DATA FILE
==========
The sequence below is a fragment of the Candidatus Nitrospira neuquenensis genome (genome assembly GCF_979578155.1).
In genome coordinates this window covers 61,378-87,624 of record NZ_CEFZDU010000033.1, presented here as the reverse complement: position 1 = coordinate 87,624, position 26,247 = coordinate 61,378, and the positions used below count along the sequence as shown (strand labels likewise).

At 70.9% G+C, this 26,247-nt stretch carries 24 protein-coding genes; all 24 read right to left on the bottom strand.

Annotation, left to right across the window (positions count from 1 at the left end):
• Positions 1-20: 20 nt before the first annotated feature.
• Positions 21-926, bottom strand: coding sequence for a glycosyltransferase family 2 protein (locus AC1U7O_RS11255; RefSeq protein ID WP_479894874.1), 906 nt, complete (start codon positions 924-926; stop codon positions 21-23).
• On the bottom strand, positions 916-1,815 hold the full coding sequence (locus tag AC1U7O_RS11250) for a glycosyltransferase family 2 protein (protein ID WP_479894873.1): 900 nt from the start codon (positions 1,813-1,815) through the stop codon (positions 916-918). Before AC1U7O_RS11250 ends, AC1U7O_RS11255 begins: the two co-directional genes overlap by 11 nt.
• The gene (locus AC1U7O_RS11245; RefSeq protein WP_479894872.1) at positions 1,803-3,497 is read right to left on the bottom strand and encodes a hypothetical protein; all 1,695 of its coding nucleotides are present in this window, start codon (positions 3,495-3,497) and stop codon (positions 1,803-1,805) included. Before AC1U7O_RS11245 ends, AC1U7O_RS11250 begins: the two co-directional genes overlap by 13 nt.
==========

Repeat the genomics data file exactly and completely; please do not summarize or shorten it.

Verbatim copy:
The sequence below is a fragment of the Candidatus Nitrospira neuquenensis genome (genome assembly GCF_979578155.1).
In genome coordinates this window covers 61,378-87,624 of record NZ_CEFZDU010000033.1, presented here as the reverse complement: position 1 = coordinate 87,624, position 26,247 = coordinate 61,378, and the positions used below count along the sequence as shown (strand labels likewise).

At 70.9% G+C, this 26,247-nt stretch carries 24 protein-coding genes; all 24 read right to left on the bottom strand.

Annotation, left to right across the window (positions count from 1 at the left end):
• Positions 1-20: 20 nt before the first annotated feature.
• Positions 21-926, bottom strand: coding sequence for a glycosyltransferase family 2 protein (locus AC1U7O_RS11255; RefSeq protein ID WP_479894874.1), 906 nt, complete (start codon positions 924-926; stop codon positions 21-23).
• On the bottom strand, positions 916-1,815 hold the full coding sequence (locus tag AC1U7O_RS11250) for a glycosyltransferase family 2 protein (protein ID WP_479894873.1): 900 nt from the start codon (positions 1,813-1,815) through the stop codon (positions 916-918). Before AC1U7O_RS11250 ends, AC1U7O_RS11255 begins: the two co-directional genes overlap by 11 nt.
• The gene (locus AC1U7O_RS11245; RefSeq protein WP_479894872.1) at positions 1,803-3,497 is read right to left on the bottom strand and encodes a hypothetical protein; all 1,695 of its coding nucleotides are present in this window, start codon (positions 3,495-3,497) and stop codon (positions 1,803-1,805) included. Before AC1U7O_RS11245 ends, AC1U7O_RS11250 begins: the two co-directional genes overlap by 13 nt.